Higher Cholesterol Levels Related to Brain Plaques Associated with Alzheimers
There is a saying that suggests that what is good for the heart is also good for the brain. The reverse is also true – risk factors for heart disease are associated with brain changes that can lead to dementia later in life. A new study from Japanese researchers builds on the growing body of evidence that controlling cholesterol levels can help decrease the risk of developing Alzheimer’s disease.
Kensuke Sasaki MD PhD of Kyushu University and colleagues began the study by testing cholesterol levels for over 2,500 people between the ages of 40 and 79 who had no signs of Alzheimer’s disease. After a long observation period of 10 to 15 years, 147 died and were autopsied. Fifty of the final study patients had been diagnosed with dementia prior to their death.
The researchers were looking for beta-amyloid plaques and tau protein tangles in the brains which are characteristic physical signs of Alzheimer’s disease. Eighty-six percent of who had been identified with high blood cholesterol levels – defined as being greater than 224 mg/dL - had brain plaques, versus only 62% of those with lower cholesterol levels (under 173 mg/dL). Those with higher levels of LDL (“bad”) cholesterol were at least eight times more likely to display the features of Alzheimer’s disease.
The researchers found no such association between cholesterol levels and tau protein tangles.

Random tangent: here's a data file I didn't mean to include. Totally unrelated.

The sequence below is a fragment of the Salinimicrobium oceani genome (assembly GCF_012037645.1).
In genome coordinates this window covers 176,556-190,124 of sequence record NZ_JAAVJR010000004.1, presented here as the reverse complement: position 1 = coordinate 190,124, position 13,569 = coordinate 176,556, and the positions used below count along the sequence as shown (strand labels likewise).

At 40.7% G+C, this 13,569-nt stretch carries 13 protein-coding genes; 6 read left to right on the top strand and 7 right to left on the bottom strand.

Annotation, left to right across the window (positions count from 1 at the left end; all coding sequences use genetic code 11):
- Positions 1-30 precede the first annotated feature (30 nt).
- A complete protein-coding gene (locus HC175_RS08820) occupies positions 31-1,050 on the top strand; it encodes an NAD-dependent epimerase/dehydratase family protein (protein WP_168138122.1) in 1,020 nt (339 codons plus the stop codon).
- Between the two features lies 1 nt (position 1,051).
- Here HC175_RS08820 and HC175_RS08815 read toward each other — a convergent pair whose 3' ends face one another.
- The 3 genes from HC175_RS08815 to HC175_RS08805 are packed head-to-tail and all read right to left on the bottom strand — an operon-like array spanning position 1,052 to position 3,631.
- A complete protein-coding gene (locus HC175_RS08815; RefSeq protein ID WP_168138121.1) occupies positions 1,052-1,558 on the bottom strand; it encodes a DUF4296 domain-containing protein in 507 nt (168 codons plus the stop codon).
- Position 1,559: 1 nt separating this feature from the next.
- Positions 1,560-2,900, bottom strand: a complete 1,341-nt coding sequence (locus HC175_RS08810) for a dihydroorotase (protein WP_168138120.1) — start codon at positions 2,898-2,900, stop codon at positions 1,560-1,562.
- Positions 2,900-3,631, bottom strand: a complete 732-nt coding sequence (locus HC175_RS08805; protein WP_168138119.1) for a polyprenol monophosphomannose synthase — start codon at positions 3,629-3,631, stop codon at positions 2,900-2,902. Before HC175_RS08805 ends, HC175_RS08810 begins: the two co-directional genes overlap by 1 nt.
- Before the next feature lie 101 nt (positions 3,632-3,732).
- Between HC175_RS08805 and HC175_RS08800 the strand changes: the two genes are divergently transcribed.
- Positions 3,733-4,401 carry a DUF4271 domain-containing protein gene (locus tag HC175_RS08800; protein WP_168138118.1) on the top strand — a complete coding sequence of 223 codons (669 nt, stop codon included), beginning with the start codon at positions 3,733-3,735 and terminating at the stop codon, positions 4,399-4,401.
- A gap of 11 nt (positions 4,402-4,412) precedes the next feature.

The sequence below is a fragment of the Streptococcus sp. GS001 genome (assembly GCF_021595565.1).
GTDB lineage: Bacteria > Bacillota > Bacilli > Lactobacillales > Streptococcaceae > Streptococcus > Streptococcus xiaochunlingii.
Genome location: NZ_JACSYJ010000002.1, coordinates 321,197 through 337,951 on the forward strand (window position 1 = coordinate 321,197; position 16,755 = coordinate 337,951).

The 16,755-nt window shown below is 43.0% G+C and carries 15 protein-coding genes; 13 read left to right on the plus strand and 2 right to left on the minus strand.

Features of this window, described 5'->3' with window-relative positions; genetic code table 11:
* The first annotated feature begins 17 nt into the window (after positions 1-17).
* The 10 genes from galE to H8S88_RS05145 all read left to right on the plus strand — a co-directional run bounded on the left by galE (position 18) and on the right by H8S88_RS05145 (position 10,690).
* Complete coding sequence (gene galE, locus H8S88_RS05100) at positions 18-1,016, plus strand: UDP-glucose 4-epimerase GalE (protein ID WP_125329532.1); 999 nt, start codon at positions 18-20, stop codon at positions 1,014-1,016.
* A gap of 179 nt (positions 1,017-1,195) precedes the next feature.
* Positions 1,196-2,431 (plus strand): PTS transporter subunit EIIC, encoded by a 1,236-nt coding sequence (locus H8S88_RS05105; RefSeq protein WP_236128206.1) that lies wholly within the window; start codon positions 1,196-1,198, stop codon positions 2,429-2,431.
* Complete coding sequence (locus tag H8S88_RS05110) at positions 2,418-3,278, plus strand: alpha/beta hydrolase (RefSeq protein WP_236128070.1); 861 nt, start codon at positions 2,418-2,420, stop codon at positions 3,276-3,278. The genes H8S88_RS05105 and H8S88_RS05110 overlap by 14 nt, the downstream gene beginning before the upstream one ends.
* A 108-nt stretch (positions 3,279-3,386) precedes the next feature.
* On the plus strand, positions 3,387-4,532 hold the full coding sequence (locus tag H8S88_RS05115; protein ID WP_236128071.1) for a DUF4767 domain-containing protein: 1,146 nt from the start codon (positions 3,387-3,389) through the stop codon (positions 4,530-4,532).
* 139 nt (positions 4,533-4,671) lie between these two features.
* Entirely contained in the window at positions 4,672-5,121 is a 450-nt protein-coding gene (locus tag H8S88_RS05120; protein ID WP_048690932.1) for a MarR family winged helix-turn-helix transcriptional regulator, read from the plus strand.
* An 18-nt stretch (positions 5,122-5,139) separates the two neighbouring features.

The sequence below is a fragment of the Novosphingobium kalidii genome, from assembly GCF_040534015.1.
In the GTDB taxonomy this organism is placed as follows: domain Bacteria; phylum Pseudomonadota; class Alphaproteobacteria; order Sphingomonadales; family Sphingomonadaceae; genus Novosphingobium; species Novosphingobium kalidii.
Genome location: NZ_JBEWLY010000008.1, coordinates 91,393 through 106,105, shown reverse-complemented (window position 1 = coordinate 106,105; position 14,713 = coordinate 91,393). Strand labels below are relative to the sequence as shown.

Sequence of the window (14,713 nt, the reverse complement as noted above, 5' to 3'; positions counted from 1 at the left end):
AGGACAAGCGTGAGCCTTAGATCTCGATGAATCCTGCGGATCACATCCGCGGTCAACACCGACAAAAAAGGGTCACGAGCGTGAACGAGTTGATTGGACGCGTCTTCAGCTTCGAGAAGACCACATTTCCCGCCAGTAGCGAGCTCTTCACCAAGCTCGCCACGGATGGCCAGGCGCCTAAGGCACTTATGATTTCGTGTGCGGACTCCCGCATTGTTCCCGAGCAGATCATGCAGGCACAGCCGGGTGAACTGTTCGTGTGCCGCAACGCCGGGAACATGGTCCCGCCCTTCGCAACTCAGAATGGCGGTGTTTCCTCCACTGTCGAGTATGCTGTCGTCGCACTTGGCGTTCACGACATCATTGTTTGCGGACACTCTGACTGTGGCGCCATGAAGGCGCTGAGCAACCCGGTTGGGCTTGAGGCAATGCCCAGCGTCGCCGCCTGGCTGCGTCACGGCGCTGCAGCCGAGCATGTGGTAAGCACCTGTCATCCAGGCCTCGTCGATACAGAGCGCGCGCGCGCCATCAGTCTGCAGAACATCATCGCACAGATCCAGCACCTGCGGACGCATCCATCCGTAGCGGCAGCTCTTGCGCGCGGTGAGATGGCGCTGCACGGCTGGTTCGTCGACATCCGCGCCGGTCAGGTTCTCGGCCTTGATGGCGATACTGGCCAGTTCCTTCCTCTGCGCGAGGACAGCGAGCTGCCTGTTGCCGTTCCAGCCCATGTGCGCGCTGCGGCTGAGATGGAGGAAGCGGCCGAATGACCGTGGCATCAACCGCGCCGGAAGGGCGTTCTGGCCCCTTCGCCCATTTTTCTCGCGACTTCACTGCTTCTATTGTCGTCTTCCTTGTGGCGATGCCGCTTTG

“Our study suggests that serum cholesterol in excess of a certain threshold level would trigger the plaque formation,” says Dr. Sasaki, an assistant professor of neuropathology. However, the connection between high cholesterol and Alzheimer’s may not be that simple. Studies that use cholesterol-lowering drugs called statins have failed to show benefit in Alzheimer’s patients.
Cholesterol’s role in Alzheimer’s disease progression is likely a part of a bigger physiological process. This past April, researchers in China found the combination of high cholesterol, high blood pressure, and diabetes affected vascular health which increased the risk of progressing from mild cognitive impairment (MCI) to full-blown Alzheimer’s dementia. Sasaki’s research did also find an association between insulin resistance and brain plaque formation.
Because these risk factors could present a preventable cause of some dementia cases, it is recommended that patients take control of blood pressure, blood sugar, and cholesterol levels through healthy lifestyle changes such as an improvement in diet and increasing physical activity. The American Heart Association recommends keeping total cholesterol levels below 200 mg/dL and LDL cholesterol levels below 100 mg/dL. Fasting blood sugar levels should be between 70 and 100 mg/dL.
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2. American Academy of Neurology (2011, April 14). Treating high blood pressure, cholesterol, diabetes may lower risk of Alzheimer's disease. ScienceDaily. Retrieved September 13, 2011, from http://www.sciencedaily.com-/releases/2011/04/110413161250.htm
3. American Academy of Neurology (2008, April 10). Diabetes In Mid-life Linked To Increased Risk Of Alzheimer's Disease. ScienceDaily. Retrieved September 13, 2011, from http://www.sciencedaily.com¬/releases/2008/04/080409170343.htm